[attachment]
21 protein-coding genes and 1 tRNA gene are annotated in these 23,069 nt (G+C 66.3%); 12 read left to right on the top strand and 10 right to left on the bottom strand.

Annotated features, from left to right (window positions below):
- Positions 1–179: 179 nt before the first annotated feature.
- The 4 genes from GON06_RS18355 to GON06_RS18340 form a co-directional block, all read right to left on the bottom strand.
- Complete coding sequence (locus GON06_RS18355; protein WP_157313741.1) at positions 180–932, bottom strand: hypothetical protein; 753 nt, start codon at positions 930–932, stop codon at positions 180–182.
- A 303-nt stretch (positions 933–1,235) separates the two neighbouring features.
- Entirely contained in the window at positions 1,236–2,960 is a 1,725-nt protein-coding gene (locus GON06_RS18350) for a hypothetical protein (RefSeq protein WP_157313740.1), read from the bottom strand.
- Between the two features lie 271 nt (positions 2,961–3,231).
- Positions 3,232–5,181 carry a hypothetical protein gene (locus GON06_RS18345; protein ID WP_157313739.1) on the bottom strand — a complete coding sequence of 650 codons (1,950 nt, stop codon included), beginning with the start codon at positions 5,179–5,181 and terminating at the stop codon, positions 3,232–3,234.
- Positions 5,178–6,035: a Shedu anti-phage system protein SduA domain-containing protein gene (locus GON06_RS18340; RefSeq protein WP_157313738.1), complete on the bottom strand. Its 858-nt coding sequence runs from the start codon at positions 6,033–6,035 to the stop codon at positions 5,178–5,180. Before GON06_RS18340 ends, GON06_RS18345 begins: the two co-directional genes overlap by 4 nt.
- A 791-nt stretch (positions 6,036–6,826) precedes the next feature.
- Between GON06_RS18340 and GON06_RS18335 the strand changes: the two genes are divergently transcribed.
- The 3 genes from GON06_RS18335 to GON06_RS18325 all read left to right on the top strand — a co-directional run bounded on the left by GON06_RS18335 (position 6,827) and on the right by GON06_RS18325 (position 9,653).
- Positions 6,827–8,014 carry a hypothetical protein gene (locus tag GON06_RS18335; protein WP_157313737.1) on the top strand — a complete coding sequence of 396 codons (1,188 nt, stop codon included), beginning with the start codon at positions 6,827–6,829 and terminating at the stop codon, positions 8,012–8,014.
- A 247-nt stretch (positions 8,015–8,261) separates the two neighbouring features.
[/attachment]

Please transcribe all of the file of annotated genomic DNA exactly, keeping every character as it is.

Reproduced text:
21 protein-coding genes and 1 tRNA gene are annotated in these 23,069 nt (G+C 66.3%); 12 read left to right on the top strand and 10 right to left on the bottom strand.

Annotated features, from left to right (window positions below):
- Positions 1–179: 179 nt before the first annotated feature.
- The 4 genes from GON06_RS18355 to GON06_RS18340 form a co-directional block, all read right to left on the bottom strand.
- Complete coding sequence (locus GON06_RS18355; protein WP_157313741.1) at positions 180–932, bottom strand: hypothetical protein; 753 nt, start codon at positions 930–932, stop codon at positions 180–182.
- A 303-nt stretch (positions 933–1,235) separates the two neighbouring features.
- Entirely contained in the window at positions 1,236–2,960 is a 1,725-nt protein-coding gene (locus GON06_RS18350) for a hypothetical protein (RefSeq protein WP_157313740.1), read from the bottom strand.
- Between the two features lie 271 nt (positions 2,961–3,231).
- Positions 3,232–5,181 carry a hypothetical protein gene (locus GON06_RS18345; protein ID WP_157313739.1) on the bottom strand — a complete coding sequence of 650 codons (1,950 nt, stop codon included), beginning with the start codon at positions 5,179–5,181 and terminating at the stop codon, positions 3,232–3,234.
- Positions 5,178–6,035: a Shedu anti-phage system protein SduA domain-containing protein gene (locus GON06_RS18340; RefSeq protein WP_157313738.1), complete on the bottom strand. Its 858-nt coding sequence runs from the start codon at positions 6,033–6,035 to the stop codon at positions 5,178–5,180. Before GON06_RS18340 ends, GON06_RS18345 begins: the two co-directional genes overlap by 4 nt.
- A 791-nt stretch (positions 6,036–6,826) precedes the next feature.
- Between GON06_RS18340 and GON06_RS18335 the strand changes: the two genes are divergently transcribed.
- The 3 genes from GON06_RS18335 to GON06_RS18325 all read left to right on the top strand — a co-directional run bounded on the left by GON06_RS18335 (position 6,827) and on the right by GON06_RS18325 (position 9,653).
- Positions 6,827–8,014 carry a hypothetical protein gene (locus tag GON06_RS18335; protein WP_157313737.1) on the top strand — a complete coding sequence of 396 codons (1,188 nt, stop codon included), beginning with the start codon at positions 6,827–6,829 and terminating at the stop codon, positions 8,012–8,014.
- A 247-nt stretch (positions 8,015–8,261) separates the two neighbouring features.